Saturday, February 7, 2009

What Does Your Deoxyribonucleic Acid Say About You?

Whether you're a sprinter or a long-distance runner, researchers from the Australian Institute of Sport, the University of Sydney, and the Australian National University now claim they can determine if you're likely to be successful - or unsuccessful - in your sport. Genetic labs like Atlas Sports Genetics in Boulder, Colorado now offer such testing, aimed primarily at children 8 years old and younger, for the price of $149.

The genetic variation they search for is that of the ACTN3 gene, otherwise known as the "speed gene." This gene is thought to determine an individual's natural predisposition for endurance, speed, or a combination of both sports. ACTN3 causes the production of a protein, alpha-actinin-3, that regulates a greater function of fast-twitch muscle fibers, which are very engaged in speed and power sports.

Atlas Sports Genetics even claims, "In fact, one study found that every Olympic sprint athlete tested had at least one copy of the normal R577 version of the ACTN3 gene (Therefore produced the muscle alpha-actin-3 protein)."

There also haven't been any findings that suggest the absence of this protein adversely affects health, despite its possible athletic implications.

However, despite the many correlations between certain genetic traits associated with athletic ability among elites, the exception of a two-time-Olympian Spanish long jumper, who lacks the ACTN3 gene, attests to the reality that genes cannot entirely promote or deter athletic success.

Unfortunately, although genes cannot pigeon-hole a child into certain sports, parents and guardians can. Those who order the ACTN3 test are sent a kit in which they swab the inside of their child's cheek and send the sample back to the lab. An article in the New York Times reports, "The analysis takes two to three weeks, and the results arrive in the form of a certificate announcing Your Genetic Advantage, whether it is in sprint, power and strength sports; endurance sports; or activity sports (for those with one copy of each variant, and perhaps a combination of strengths). A packet of educational information suggests sports that are most appropriate and what paths to follow so the child reaches his or her potential."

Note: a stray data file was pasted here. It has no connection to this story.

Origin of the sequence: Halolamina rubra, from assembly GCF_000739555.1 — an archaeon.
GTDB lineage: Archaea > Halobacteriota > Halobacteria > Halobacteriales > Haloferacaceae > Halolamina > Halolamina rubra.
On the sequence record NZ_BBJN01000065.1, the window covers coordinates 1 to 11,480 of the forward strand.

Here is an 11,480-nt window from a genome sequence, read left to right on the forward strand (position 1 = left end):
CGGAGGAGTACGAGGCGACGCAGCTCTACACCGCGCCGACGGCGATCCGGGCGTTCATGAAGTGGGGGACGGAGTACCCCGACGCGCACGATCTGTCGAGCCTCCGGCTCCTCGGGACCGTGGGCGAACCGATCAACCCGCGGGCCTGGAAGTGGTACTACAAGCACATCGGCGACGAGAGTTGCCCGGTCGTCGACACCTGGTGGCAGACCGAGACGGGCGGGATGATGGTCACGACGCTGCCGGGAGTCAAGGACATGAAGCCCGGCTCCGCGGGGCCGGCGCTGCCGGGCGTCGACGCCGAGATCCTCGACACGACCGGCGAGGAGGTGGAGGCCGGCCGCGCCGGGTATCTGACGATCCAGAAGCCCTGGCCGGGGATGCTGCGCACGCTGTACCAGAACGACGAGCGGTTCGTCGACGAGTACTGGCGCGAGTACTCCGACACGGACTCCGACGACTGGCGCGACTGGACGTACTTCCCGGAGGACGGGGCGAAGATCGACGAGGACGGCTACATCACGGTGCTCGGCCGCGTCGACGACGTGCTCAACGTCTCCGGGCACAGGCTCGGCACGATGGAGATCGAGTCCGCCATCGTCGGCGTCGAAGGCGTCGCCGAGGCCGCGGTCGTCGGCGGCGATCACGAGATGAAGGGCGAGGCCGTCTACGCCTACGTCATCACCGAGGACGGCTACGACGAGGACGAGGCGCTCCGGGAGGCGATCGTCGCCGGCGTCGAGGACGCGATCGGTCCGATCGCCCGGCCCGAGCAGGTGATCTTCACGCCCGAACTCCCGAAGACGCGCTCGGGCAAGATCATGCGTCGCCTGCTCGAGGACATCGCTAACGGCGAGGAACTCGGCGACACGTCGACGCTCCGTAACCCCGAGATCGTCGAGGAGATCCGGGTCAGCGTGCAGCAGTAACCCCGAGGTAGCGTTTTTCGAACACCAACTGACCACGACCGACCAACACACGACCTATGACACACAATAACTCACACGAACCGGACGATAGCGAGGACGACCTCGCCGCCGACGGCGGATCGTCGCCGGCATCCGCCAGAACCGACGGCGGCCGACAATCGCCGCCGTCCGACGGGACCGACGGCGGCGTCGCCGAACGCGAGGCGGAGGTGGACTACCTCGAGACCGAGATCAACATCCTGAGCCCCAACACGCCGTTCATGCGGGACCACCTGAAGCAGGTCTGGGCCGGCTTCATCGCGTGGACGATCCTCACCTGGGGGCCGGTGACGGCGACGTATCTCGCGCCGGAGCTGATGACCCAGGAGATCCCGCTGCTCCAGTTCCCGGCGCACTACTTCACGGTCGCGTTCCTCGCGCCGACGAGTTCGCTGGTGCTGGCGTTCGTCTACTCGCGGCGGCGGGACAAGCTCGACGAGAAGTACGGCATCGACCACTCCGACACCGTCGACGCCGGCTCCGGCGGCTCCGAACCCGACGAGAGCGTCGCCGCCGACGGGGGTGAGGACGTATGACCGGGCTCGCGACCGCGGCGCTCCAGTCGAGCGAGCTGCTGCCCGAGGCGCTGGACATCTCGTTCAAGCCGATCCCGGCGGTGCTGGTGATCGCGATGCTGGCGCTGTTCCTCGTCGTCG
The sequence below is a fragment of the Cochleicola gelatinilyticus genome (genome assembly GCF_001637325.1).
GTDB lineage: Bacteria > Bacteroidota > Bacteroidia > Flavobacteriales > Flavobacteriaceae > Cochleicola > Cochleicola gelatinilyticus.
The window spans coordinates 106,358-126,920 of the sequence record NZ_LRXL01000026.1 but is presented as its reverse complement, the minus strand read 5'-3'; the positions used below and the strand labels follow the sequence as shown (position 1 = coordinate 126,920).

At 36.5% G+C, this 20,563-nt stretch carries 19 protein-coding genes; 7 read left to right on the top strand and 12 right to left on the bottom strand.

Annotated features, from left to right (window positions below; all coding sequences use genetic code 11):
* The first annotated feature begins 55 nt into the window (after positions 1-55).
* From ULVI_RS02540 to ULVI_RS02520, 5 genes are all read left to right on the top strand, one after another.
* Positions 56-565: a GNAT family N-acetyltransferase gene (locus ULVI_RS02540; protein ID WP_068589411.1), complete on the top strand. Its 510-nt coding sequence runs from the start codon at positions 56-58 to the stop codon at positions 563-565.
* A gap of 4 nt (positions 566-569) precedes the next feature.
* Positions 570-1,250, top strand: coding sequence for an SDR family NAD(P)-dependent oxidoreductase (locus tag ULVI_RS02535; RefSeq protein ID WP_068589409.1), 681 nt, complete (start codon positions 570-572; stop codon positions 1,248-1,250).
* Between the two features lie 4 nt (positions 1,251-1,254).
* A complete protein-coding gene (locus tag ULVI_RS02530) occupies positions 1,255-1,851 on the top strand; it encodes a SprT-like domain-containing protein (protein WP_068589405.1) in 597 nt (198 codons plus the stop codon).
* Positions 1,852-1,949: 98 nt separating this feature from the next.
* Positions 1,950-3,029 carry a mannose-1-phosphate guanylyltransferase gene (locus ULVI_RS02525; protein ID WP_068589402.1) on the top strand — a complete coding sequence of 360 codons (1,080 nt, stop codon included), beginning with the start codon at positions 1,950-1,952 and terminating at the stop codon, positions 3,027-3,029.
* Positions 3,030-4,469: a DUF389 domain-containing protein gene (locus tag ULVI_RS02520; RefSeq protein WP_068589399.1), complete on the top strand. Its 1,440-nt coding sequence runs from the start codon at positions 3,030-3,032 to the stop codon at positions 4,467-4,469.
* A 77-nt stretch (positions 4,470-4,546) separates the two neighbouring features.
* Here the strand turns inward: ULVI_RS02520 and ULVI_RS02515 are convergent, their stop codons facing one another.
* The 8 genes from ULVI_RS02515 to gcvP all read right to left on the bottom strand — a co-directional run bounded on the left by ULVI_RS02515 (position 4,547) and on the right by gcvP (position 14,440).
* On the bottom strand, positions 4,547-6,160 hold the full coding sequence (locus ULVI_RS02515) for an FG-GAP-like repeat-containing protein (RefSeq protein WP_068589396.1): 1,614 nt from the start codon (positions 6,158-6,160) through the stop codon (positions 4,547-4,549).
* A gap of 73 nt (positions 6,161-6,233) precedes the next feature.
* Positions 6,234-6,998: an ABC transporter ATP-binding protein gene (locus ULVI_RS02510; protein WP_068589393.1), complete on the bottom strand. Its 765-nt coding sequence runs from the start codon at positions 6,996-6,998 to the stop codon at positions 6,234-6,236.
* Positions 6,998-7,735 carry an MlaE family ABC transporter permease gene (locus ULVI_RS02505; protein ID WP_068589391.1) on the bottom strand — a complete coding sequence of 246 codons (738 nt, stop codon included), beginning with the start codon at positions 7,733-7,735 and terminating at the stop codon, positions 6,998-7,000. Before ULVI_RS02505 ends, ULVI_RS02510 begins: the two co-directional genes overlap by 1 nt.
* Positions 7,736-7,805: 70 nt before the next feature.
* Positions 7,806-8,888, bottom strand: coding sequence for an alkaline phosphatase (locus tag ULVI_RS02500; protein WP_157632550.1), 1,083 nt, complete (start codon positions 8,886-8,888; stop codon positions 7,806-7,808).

Beyond indicating whether one's muscles are more suited for speed or endurance, I see nothing special that this test offers. If anything, it might prevent little Johnny from pursuing his passion for football because he lacks the R577X variant in both copies of his DNA, making his muscles more suited for endurance rather than speed/power sports. Parents might interpret test results in a rigid manner and push a child into the sports that, although their tot's DNA indicates they have potential in, the child may have no desire to compete.

I think Dr. Carl Foster, quoted in the New York Times, said it best. To determine if a child will be good at sprint and power sports, “Just line them up with their classmates for a race and see which ones are the fastest."

Would I pay $149, after I have discovered my passion for long-distance running, to potentially find out that my genes do not share the same love for my sport of choice? Certainly not. I don't care what my genes say I am predisposed to, because I'd like to think my mind and hard work can overpower the presence, or lack thereof, of this little protein. I will reach the highest fitness I possibly can, even if I will never become an elite marathoner. Like the Spanish Olympian, I believe I can surpass any genetic obstacles and make my own success.

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